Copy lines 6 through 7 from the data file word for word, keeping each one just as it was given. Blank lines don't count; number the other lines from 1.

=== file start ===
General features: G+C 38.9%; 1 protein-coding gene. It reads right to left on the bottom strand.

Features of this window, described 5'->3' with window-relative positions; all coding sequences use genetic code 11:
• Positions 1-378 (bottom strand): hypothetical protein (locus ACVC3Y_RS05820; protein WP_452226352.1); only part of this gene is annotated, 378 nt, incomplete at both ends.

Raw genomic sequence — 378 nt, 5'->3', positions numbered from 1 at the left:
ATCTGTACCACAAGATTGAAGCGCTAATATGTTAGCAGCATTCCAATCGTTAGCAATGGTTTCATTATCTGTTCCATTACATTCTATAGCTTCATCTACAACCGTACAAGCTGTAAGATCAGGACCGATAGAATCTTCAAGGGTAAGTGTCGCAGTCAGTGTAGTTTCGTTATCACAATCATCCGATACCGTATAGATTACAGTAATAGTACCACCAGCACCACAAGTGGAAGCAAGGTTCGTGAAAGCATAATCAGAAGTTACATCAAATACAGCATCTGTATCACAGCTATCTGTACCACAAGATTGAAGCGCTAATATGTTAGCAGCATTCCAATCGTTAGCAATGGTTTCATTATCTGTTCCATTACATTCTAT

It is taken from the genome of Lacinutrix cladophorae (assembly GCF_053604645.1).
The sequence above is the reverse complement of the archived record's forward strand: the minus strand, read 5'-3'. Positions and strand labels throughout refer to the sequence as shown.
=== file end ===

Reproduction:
It is taken from the genome of Lacinutrix cladophorae (assembly GCF_053604645.1).
The sequence above is the reverse complement of the archived record's forward strand: the minus strand, read 5'-3'. Positions and strand labels throughout refer to the sequence as shown.